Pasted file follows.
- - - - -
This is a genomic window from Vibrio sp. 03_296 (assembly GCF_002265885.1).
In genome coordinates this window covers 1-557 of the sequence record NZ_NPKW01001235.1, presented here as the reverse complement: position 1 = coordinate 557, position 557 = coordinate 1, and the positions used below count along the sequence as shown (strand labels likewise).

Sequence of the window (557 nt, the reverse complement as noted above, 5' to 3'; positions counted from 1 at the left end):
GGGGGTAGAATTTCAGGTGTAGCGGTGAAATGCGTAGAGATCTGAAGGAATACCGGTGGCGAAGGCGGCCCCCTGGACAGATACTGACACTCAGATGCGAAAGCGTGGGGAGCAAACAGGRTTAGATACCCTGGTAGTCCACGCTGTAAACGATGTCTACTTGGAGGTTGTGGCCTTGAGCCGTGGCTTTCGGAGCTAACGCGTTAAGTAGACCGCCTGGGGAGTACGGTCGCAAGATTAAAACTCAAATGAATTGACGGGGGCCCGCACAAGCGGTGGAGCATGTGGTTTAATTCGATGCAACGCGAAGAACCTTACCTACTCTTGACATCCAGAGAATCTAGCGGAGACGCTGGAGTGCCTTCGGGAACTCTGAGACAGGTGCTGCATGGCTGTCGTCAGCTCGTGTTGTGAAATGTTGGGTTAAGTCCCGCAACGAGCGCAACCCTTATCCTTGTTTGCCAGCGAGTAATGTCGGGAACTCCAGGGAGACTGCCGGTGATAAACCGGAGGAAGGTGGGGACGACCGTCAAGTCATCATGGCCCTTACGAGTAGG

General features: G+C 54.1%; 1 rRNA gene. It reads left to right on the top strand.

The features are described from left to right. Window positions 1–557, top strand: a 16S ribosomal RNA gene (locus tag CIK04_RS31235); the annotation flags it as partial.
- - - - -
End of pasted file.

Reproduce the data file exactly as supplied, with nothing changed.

This is a genomic window from Vibrio sp. 03_296 (assembly GCF_002265885.1).
In genome coordinates this window covers 1-557 of the sequence record NZ_NPKW01001235.1, presented here as the reverse complement: position 1 = coordinate 557, position 557 = coordinate 1, and the positions used below count along the sequence as shown (strand labels likewise).

Sequence of the window (557 nt, the reverse complement as noted above, 5' to 3'; positions counted from 1 at the left end):
GGGGGTAGAATTTCAGGTGTAGCGGTGAAATGCGTAGAGATCTGAAGGAATACCGGTGGCGAAGGCGGCCCCCTGGACAGATACTGACACTCAGATGCGAAAGCGTGGGGAGCAAACAGGRTTAGATACCCTGGTAGTCCACGCTGTAAACGATGTCTACTTGGAGGTTGTGGCCTTGAGCCGTGGCTTTCGGAGCTAACGCGTTAAGTAGACCGCCTGGGGAGTACGGTCGCAAGATTAAAACTCAAATGAATTGACGGGGGCCCGCACAAGCGGTGGAGCATGTGGTTTAATTCGATGCAACGCGAAGAACCTTACCTACTCTTGACATCCAGAGAATCTAGCGGAGACGCTGGAGTGCCTTCGGGAACTCTGAGACAGGTGCTGCATGGCTGTCGTCAGCTCGTGTTGTGAAATGTTGGGTTAAGTCCCGCAACGAGCGCAACCCTTATCCTTGTTTGCCAGCGAGTAATGTCGGGAACTCCAGGGAGACTGCCGGTGATAAACCGGAGGAAGGTGGGGACGACCGTCAAGTCATCATGGCCCTTACGAGTAGG

General features: G+C 54.1%; 1 rRNA gene. It reads left to right on the top strand.

The features are described from left to right. Window positions 1–557, top strand: a 16S ribosomal RNA gene (locus tag CIK04_RS31235); the annotation flags it as partial.